When asked about system life, Anderson said, We feel that a well-maintained exhaust system should last two engine overhauls, or about 4000 hours. This estimate assumes that the system is sent to the builder for a complete inspection at the same time the engine is overhauled. When asked how to test systems for leaks, Anderson explained, We plug them, pressurize them to 10 psi and completely submerge them in water.

Leaks Are Bad

Exhaust leaks cause all kinds of problems. Leaks between the cylinder head exhaust port and exhaust-system flange are the most common. In addition to rapidly eroding the aluminum cylinder exhaust ports, these leaks can confuse troubleshooting when hot gases impinge on adjacent cylinder head temperature probes. The key to making a leak-free joint between the exhaust port and the system flange is to start with flat surfaces, use no-blo (also called spiral wound) exhaust gaskets, and not over torque the flange nuts. Anderson says over-torquing is the biggest cause of flange leaks, and they’re pretty easy to spot. Look for gray, tan or yellow discoloration around the port. The escaping gas deposits may appear fuzzy. Cylinder exhaust ports can be resurfaced without removing the cylinder, but special tools are required to do a good job. Lycoming service instruction 1204B says no-blo gaskets have superior sealing qualities and can be reused when the exhaust is loosened or removed. It recommends that they be replaced at engine overhaul.

Another tip for exhaust-system longevity: Never force components into position during installation. A well-built system will fit well without any forcing, hammering or gymnastics on the part of the installer. If your new or repaired system doesn’t seem to fit, contact the manufacturer for guidance.

The telltale exhaust crack. Immediately inspect any you find during a preflight, oil change or annual condition inspection.

CO, the Silent Killer

A typical cabin-heater installation with an air-cooled engine follows certified-aircraft practice, using a chamber around a portion of the exhaust system and routing ram air in one end of the chamber. As the air circulates around the pipe, it is heated before exiting to a firewall-mounted cabin heat on-off valve or a carburetor heat box. It is common for the system manufacturer to add baffles, flame cones or short steel studs to the inside of the chamber to increase the effectiveness of the heating system. Technically, the chamber is an air-to-air heat exchanger, and it often looks like a muffler.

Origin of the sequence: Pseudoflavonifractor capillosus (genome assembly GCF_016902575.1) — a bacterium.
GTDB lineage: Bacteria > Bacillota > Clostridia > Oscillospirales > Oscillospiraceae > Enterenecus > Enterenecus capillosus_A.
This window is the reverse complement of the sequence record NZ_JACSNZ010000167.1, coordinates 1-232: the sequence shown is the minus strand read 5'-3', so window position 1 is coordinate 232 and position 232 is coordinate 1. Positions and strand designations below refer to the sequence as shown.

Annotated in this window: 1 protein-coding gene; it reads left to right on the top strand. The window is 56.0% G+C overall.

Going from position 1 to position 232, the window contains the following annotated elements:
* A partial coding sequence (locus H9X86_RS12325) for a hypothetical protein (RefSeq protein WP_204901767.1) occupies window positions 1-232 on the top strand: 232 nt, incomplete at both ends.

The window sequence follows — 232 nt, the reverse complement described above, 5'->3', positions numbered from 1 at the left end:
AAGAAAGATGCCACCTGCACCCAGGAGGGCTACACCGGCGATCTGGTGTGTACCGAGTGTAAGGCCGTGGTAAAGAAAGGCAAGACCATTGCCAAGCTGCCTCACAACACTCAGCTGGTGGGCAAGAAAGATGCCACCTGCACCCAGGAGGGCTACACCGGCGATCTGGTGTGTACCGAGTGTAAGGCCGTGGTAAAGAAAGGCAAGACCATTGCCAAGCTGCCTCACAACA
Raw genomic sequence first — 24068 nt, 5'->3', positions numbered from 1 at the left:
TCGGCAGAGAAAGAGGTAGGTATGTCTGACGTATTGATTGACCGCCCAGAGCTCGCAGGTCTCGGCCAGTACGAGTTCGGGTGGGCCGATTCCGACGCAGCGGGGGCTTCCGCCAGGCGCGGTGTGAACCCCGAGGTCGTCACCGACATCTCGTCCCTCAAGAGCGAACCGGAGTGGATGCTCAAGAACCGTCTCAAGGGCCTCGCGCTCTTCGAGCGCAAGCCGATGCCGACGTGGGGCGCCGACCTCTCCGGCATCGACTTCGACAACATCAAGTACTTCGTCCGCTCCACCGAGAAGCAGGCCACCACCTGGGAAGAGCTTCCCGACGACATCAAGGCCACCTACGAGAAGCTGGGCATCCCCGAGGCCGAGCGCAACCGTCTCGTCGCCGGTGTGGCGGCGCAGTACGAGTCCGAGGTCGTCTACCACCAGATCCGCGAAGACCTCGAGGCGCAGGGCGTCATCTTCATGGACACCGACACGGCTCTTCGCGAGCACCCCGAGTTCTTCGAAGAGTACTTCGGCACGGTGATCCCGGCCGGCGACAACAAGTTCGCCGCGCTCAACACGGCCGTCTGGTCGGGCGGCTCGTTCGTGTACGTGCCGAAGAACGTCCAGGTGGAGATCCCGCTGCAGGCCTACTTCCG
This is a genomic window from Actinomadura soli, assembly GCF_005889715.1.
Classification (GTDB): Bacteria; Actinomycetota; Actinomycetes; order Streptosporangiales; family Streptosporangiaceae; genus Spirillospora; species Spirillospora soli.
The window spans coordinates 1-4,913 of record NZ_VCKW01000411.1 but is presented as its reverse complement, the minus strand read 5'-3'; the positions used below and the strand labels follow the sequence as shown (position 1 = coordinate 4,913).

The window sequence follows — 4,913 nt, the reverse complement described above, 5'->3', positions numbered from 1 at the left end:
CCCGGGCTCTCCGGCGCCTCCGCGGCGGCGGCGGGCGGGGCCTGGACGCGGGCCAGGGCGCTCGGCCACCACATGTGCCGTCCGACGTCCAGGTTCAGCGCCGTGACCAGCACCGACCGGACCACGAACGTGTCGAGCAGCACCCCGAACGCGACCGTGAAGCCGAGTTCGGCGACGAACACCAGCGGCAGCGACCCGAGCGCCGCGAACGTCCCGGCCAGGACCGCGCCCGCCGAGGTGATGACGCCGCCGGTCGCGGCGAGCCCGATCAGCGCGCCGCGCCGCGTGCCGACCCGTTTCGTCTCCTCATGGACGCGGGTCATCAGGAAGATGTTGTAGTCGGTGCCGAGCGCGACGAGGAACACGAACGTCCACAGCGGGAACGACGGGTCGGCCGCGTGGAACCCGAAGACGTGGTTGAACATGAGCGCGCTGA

These systems work well and don’t weigh much. The one drawback is that any exhaust leak inside the heating chamber will permit carbon monoxide from the exhaust stream to enter the cabin when the cabin heat is on. Because CO is a deadly toxic gas, even in small quantities, the components of the heating chamber must be tested for leaks at regular intervals.

Such testing is absolutely critical for flight safety. The most common method involves removing the metal shroud that forms the outer walls of the heat chamber and pressurizing the exhaust system through the system downpipe. One way to do this is to connect a shop vacuum cleaner exhaust hose to the downpipe; some shops use regulated shop air. Most shops pressurize the tubes to 5 to 10 psi. Its common to add a few drops of dishwashing liquid to a spray bottle containing water; when the diluted soapy water finds an air leak, you get bubbles.

Another acceptable method of checking for leaks in the cabin heat exchanger is to turn on the cabin heater when the airplane engine is running and the airplane is facing the wind, and put a sensitive CO detector at the cabin heat outlet into the cabin.

Down the Pipe!

The last gotcha is a blocked downpipe or exit pipe. This happens when the internal baffles or flame cones break down from prolonged use. Eventually these components break apart and are carried toward the exit pipe. If a big enough piece breaks off, it can partially or fully block the exit pipe, restricting gas flow. The internal baffles or flame cones in heat exchangers must be inspected for defects on a regular basis. This can be done visually by looking up through the downpipe with a mirror and strong flashlight.

That wraps up the exhaust lesson. Look for leaks at the cylinders, be extremely wary of CO leaks, and don’t let your downpipe get blocked. Happy flying.

Steve Ells is what you call a gen-u-ine mechanic, a bonafide A&P with an Inspection Authorization. Former West Coast editor for AOPA Pilot and tech guy for the Cessna Pilots Association, Ells has flown and wrenched on a wide range of aircraft. He owns and wrenches (a lot!) on a classic Piper Comanche. But don’t hold that against him.